Philadelphia shares plan for relocating students and teachers if asbestos, floods close schools

A large tan stone building with a row of parked cars out front.
Oz Hill, the School District of Philadelphia's chief operating officer, said the new swing space plan to respond to environmental hazards will help provide more communication about school closures. (Carly Sitrin / Chalkbeat)

The School District of Philadelphia has shared 24 locations where students and teachers could be temporarily moved if damaged asbestos and other environmental hazards force schools to close.

The “swing space master plan” released Wednesday has been in the works for several months. It includes few details, but does feature a map of the temporary locations, which are mostly other school buildings that are either in use but have extra space, or have been closed but are still owned by the district. News that those locations were under consideration as swing spaces was first reported by The Philadelphia Inquirer in November.

Oz Hill, the district’s chief operating officer, said in a letter accompanying the plan that it will guide the district’s response to “environmental hazards such as asbestos abatement, mold remediation, building maintenance, repairs, or other safety concerns.”

Asbestos remediation has closed seven school buildings in Philadelphia since the start of the 2022-2023 year, and officials have warned more closures are likely still to come. The most recent closure was Southwark Elementary last month. District experts have said at least 293 of 300 Philadelphia district buildings contain asbestos — though they said the substance is not dangerous until disturbed.

The district has come under fire from parents and activists in the city who’ve demanded a more comprehensive and transparent approach to handling these school closures.

Hill said the new master plan comes with a commitment from the district to provide a “swift response,” “minimal disruption,” “transparent communication,” and swing spaces that have been “thoroughly assessed to meet safety standards.”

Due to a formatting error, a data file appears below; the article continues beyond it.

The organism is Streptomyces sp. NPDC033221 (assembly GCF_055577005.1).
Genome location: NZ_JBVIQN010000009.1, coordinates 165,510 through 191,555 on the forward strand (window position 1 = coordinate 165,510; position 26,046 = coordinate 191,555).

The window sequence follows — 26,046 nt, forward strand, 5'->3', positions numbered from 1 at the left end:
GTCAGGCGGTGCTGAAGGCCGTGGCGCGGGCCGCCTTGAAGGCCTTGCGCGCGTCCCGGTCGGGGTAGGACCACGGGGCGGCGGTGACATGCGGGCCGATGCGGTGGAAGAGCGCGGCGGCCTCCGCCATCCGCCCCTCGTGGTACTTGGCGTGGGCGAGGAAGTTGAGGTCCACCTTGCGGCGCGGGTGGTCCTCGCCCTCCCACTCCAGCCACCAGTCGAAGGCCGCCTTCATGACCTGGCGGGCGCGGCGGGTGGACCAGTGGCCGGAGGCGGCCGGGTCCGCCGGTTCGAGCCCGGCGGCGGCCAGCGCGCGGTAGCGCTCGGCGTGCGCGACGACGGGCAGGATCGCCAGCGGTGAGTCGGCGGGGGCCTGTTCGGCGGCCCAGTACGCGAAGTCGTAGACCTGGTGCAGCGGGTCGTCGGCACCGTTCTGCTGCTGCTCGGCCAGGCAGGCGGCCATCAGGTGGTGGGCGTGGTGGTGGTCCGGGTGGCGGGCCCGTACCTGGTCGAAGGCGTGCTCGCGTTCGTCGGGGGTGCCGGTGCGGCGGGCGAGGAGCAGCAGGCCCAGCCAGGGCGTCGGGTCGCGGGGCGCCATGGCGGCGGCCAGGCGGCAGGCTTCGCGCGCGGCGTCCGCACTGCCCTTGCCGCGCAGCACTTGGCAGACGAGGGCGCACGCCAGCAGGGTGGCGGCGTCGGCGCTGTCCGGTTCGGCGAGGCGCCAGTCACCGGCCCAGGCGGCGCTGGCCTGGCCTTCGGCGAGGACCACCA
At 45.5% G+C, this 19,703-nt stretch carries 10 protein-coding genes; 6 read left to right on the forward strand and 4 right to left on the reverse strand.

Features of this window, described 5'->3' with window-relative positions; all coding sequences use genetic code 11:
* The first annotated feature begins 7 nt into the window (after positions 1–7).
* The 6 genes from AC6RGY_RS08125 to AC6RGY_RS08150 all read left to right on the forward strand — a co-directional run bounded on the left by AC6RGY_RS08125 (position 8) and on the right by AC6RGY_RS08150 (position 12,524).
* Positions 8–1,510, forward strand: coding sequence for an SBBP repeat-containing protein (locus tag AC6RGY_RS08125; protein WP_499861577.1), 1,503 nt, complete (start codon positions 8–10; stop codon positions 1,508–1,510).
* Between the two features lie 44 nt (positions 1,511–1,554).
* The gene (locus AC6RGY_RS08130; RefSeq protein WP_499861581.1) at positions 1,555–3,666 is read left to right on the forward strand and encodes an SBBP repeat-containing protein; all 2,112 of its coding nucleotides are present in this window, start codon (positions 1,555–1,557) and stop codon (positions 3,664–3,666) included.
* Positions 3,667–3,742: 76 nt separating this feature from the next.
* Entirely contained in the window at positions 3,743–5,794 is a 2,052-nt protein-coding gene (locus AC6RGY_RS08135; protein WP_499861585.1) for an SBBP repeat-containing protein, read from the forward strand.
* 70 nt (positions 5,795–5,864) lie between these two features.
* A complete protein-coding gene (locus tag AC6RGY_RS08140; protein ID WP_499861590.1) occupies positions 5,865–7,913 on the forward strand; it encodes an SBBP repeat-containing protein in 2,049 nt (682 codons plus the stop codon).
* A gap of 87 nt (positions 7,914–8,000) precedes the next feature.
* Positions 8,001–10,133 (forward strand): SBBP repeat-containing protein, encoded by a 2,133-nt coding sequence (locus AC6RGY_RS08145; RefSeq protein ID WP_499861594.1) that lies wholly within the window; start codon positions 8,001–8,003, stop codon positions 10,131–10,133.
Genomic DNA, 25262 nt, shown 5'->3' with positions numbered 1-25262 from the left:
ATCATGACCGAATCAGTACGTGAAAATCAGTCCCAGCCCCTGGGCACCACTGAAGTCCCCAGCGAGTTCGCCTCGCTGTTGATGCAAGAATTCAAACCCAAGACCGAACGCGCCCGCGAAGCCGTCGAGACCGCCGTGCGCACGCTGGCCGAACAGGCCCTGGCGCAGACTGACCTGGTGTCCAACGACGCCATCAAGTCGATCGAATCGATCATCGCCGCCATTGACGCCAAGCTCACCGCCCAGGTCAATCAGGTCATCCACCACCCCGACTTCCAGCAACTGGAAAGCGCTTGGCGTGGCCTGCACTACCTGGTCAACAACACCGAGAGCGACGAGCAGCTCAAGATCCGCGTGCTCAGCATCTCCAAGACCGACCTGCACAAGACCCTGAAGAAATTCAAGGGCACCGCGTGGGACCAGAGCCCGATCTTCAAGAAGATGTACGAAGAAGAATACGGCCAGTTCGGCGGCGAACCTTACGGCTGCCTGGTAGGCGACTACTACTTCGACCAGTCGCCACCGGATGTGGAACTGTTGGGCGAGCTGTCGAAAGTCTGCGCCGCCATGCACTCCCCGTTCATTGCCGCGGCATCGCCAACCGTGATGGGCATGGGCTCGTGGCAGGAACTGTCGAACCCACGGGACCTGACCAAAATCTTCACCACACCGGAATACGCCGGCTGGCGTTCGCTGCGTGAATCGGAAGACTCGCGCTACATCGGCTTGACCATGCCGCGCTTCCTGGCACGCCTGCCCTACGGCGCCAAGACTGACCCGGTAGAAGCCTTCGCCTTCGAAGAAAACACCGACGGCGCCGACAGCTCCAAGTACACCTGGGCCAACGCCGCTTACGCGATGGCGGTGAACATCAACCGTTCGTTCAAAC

Marissa Orbanek, a spokesperson for the district, said in an email the plan could be used for anything “that renders a building temporarily unsuitable for in-person learning,” including flooding, repairs, asbestos or mold abatement, or building maintenance. It could also be used for “proactive work,” such as capital improvement projects.

Here are the locations the district will use to temporarily house students in the event of a closure:

Ada Lewis Middle School

Community College of Philadelphia’s Northwest Campus

Thomas Mifflin School

Martin Luther King High School

Roosevelt Elementary School

Austin Meehan Middle School

Washington High School

Conwell Middle Magnet School Annex

Feltonville Intermediate School

Mastbaum High School

Roberto Clemente Middle School

E. Washington Rhodes Elementary School

Penn Treaty School

Anna B. Pratt Elementary School

Strawberry Mansion High School

South Philadelphia High School

W. S. Peirce Elementary

McDaniel Annex

Bartram High School

Daroff Charter School

Robert E. Lamberton Elementary School

Morton McMichael School

Overbrook High School

Tilden Middle School

Below is a map of those locations, courtesy of the School District of Philadelphia.

Carly Sitrin is the bureau chief for Chalkbeat Philadelphia. Contact Carly at

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